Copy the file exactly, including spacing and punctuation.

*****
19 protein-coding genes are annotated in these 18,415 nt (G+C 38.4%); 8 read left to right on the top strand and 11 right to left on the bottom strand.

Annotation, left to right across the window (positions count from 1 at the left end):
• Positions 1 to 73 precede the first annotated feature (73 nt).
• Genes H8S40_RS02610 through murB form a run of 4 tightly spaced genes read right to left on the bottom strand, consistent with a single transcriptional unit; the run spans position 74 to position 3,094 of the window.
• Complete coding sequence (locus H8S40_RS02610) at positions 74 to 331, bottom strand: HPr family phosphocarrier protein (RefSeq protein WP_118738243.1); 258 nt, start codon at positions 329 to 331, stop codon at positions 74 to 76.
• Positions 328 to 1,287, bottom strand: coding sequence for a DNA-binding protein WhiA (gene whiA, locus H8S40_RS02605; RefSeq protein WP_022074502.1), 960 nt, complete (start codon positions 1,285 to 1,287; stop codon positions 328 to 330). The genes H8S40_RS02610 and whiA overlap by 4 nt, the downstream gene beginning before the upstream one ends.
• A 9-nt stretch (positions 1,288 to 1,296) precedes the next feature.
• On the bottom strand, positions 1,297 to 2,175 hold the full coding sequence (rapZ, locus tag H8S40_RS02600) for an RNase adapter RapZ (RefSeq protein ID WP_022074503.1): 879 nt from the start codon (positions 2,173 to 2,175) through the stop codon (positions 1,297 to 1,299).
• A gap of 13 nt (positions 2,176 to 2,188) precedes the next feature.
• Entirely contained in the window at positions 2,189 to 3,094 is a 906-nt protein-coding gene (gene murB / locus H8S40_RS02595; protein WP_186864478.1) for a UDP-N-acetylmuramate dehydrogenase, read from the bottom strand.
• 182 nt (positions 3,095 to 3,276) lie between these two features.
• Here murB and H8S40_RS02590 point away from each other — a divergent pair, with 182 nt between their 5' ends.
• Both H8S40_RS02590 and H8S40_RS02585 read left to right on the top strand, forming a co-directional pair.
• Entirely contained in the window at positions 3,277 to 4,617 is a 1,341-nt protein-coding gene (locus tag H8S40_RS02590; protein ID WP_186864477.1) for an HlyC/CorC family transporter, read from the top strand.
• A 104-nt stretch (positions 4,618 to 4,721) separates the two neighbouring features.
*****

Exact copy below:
19 protein-coding genes are annotated in these 18,415 nt (G+C 38.4%); 8 read left to right on the top strand and 11 right to left on the bottom strand.

Annotation, left to right across the window (positions count from 1 at the left end):
• Positions 1 to 73 precede the first annotated feature (73 nt).
• Genes H8S40_RS02610 through murB form a run of 4 tightly spaced genes read right to left on the bottom strand, consistent with a single transcriptional unit; the run spans position 74 to position 3,094 of the window.
• Complete coding sequence (locus H8S40_RS02610) at positions 74 to 331, bottom strand: HPr family phosphocarrier protein (RefSeq protein WP_118738243.1); 258 nt, start codon at positions 329 to 331, stop codon at positions 74 to 76.
• Positions 328 to 1,287, bottom strand: coding sequence for a DNA-binding protein WhiA (gene whiA, locus H8S40_RS02605; RefSeq protein WP_022074502.1), 960 nt, complete (start codon positions 1,285 to 1,287; stop codon positions 328 to 330). The genes H8S40_RS02610 and whiA overlap by 4 nt, the downstream gene beginning before the upstream one ends.
• A 9-nt stretch (positions 1,288 to 1,296) precedes the next feature.
• On the bottom strand, positions 1,297 to 2,175 hold the full coding sequence (rapZ, locus tag H8S40_RS02600) for an RNase adapter RapZ (RefSeq protein ID WP_022074503.1): 879 nt from the start codon (positions 2,173 to 2,175) through the stop codon (positions 1,297 to 1,299).
• A gap of 13 nt (positions 2,176 to 2,188) precedes the next feature.
• Entirely contained in the window at positions 2,189 to 3,094 is a 906-nt protein-coding gene (gene murB / locus H8S40_RS02595; protein WP_186864478.1) for a UDP-N-acetylmuramate dehydrogenase, read from the bottom strand.
• 182 nt (positions 3,095 to 3,276) lie between these two features.
• Here murB and H8S40_RS02590 point away from each other — a divergent pair, with 182 nt between their 5' ends.
• Both H8S40_RS02590 and H8S40_RS02585 read left to right on the top strand, forming a co-directional pair.
• Entirely contained in the window at positions 3,277 to 4,617 is a 1,341-nt protein-coding gene (locus tag H8S40_RS02590; protein ID WP_186864477.1) for an HlyC/CorC family transporter, read from the top strand.
• A 104-nt stretch (positions 4,618 to 4,721) separates the two neighbouring features.